Seollal is the first day of the Korean lunar calendar. Korean New Year is a national holiday which is celebrated over a three day period. Whilst the thought of celebrating Seollal in Korea had a certain appeal it was quickly overshadowed by the thought of cashing in on those days off to get a much needed Vitamin D. With Seoul averaging a chilly -10 of an evening, I was planning the itinerary before the flights were even booked. So here is a rundown of my week in Palawan, The Philippines.
At around 3.30pm I arrived at Puerto Princesa airport aka the smallest airport in the world. Unfortunately the conveyor belt was out of order. Fortunately, a strapping young man took it upon himself to heave everyone’s luggage out of the hold and push it around with the less enthused aid of other passengers. After collecting my luggage, I somehow managed to commandeer a young Danish guy who was also staying at the same hostel as me. After politely declining about 4 offers for transportation from the locals we tentatively climbed into a dilapidated tricycle headed for Sheebang Backpackers. The cost was 150PHP and if my research was reliable then this is the cheapest way to get from the airport! We quickly realised that almost every Filipino we encountered spoke English to some extent; our tricycle driver was no exception.
I was in awe of this island which contrasted so heavily from modern and industrious Seoul where I had spent the last 4 months. Our driver attempted to sell us tickets to the Underground River Tour; he told us for every sale he’d receive 3kg of rice for his family. Whether this is true or a ploy to get tourists to buy tickets I suppose I’ll never know, but I was so tired from travelling that I had to decline his persistent sales pitch and politely ignore him for the rest of the journey. This is something to be aware of when travelling in the Philippines – every foreigner is a customer. Sheebang hostel – what it lacked in bang it made up for in 2 for 1 cocktails between 4 and 6pm. The accommodation offered a relatively comfortable thin mattress on a bunk bed and a cold shower that dribbled. But it was only for 2 nights, so I happily made do. All of the staff were friendly and accommodating and, of course, spoke English. That evening I propped myself up against the Tiki style bar and ordered a pizza (when in Rome). I managed to get chatted up by a 60+ divorcee with a 14 year old son and an ex girlfriend (Filipino) who didn’t like his 14 year old son and subsequently they had broken up and so here he was…lucky me! Somewhere between the OAP and the couple of 241 Pina Coladas I booked the Underground River Tour for the following day. This was 1,500 PHP including transportation and lunch.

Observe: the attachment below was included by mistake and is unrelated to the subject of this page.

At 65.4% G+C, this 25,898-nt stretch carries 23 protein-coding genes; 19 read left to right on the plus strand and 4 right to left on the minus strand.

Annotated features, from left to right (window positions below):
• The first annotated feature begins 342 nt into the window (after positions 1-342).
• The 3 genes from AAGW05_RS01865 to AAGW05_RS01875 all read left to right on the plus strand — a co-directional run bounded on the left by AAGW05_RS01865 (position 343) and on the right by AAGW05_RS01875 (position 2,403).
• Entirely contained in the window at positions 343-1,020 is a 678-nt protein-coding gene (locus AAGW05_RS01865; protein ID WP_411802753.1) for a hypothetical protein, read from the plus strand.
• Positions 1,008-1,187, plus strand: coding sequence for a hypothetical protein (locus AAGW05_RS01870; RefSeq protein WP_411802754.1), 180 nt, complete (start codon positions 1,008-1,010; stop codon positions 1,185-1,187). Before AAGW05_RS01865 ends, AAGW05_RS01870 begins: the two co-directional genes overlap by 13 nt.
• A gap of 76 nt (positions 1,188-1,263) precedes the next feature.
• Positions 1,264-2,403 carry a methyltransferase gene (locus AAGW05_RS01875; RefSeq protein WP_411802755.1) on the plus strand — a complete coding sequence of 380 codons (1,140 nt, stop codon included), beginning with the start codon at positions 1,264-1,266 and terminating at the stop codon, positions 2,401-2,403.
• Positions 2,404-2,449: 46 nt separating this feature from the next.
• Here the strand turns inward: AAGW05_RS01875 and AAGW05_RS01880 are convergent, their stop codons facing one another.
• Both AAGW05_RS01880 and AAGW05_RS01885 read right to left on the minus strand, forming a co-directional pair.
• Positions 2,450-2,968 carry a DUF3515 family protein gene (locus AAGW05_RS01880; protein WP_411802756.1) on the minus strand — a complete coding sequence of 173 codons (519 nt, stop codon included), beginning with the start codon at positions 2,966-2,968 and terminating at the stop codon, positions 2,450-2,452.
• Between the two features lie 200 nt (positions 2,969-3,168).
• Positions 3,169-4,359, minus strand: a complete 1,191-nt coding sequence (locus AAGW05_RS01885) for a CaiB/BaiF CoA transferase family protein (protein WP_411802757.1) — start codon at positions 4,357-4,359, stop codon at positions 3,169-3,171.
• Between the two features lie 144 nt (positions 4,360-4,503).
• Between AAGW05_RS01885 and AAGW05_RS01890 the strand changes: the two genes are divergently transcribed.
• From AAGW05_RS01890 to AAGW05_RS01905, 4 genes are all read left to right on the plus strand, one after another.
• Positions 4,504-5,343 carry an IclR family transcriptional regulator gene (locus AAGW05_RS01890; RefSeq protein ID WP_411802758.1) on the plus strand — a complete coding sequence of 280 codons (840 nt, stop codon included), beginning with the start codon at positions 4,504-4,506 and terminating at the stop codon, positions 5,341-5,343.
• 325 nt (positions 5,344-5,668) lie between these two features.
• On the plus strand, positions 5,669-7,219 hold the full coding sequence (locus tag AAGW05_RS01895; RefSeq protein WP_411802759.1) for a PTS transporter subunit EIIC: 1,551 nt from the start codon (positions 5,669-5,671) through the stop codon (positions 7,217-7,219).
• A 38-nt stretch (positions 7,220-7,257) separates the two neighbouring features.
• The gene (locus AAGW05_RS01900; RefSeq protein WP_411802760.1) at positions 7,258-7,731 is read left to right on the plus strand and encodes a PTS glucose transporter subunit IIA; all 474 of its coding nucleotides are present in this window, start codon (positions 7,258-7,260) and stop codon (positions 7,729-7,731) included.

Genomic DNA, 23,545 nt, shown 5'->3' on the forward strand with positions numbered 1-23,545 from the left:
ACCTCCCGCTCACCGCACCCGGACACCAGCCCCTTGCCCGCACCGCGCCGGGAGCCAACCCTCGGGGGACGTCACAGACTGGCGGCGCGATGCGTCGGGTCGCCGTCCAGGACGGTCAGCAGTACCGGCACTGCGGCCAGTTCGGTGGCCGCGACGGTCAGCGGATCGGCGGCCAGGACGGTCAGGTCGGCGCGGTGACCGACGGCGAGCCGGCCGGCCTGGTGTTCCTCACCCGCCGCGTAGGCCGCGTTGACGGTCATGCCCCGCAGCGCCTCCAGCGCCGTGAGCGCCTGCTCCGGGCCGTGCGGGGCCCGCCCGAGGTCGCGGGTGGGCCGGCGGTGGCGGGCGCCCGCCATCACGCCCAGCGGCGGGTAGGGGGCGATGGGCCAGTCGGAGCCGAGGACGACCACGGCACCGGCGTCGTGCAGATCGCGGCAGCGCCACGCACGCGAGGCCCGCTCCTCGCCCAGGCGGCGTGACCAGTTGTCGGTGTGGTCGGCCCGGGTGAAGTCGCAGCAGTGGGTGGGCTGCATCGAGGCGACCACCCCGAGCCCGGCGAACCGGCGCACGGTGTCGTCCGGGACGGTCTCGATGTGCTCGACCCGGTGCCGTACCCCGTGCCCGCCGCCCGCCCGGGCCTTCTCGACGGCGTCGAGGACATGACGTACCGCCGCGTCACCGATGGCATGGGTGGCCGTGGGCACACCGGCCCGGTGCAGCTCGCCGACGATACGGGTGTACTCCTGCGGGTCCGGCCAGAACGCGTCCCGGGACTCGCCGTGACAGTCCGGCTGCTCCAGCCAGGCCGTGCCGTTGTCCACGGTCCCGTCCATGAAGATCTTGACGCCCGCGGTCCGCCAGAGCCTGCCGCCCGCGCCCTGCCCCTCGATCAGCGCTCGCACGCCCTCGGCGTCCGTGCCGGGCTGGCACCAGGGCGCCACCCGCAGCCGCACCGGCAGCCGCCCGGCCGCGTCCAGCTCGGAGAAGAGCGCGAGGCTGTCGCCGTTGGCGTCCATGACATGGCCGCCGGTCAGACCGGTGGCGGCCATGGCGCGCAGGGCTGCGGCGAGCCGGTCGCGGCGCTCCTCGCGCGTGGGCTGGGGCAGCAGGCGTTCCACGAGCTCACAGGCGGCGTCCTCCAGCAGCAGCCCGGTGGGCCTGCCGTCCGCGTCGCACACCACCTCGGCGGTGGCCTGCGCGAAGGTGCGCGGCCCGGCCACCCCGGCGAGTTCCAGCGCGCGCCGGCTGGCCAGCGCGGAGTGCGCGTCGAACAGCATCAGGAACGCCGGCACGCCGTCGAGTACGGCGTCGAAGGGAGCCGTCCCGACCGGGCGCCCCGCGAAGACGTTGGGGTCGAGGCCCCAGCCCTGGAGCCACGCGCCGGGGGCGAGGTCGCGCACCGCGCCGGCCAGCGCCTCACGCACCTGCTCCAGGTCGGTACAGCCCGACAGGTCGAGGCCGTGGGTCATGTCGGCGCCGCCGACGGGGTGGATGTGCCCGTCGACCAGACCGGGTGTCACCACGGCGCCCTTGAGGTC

Tired but eager I waited for the mini-van at 7.30am as advised however our noble steed did not arrive until 8.40am. This delay set the tone for day which would involve a lot of waiting around, a lack of communication but an experience which is most definitely worth all of the inconvenience. Waiting for a few hours in paradise did seem to bother a lot of people in the group, however I soldered on without complaint throughout the day.
The first hurdle was to 2 hour journey to Sabang which was incredibly bumpy and incredibly cosy. The driver certainly wanted to make as much money as possible and so materialised these magical half seats which the driver clicked into the side of the existing seats and somehow managed to wedge 4 humans into 3 ½ seats (much to everyone’s dismay). We arrived at 10.30am, ate lunch at around 12.30pm and boarded a boat to the underground river at 1.30pm. After a short but noisy boat journey we were all incredibly excited to experience this new wonder of the world. After donning our lifejackets and hardhats and sealing everything of value in various waterproof bags we waited with zeal for another boat which would take us inside of the cave. The cave and river were absolutely stunning. The audio guide, on the other hand, was slightly bizarre, filled with cringe worthy gags about Sharon Stone and the Titanic. But all in all an unforgettable experience which I would 100% recommend as long as you go with the right attitude. Of course attractions like this are going to attract tourists and of course this is going to increase waiting time. If you have a waterproof camera then please bring it.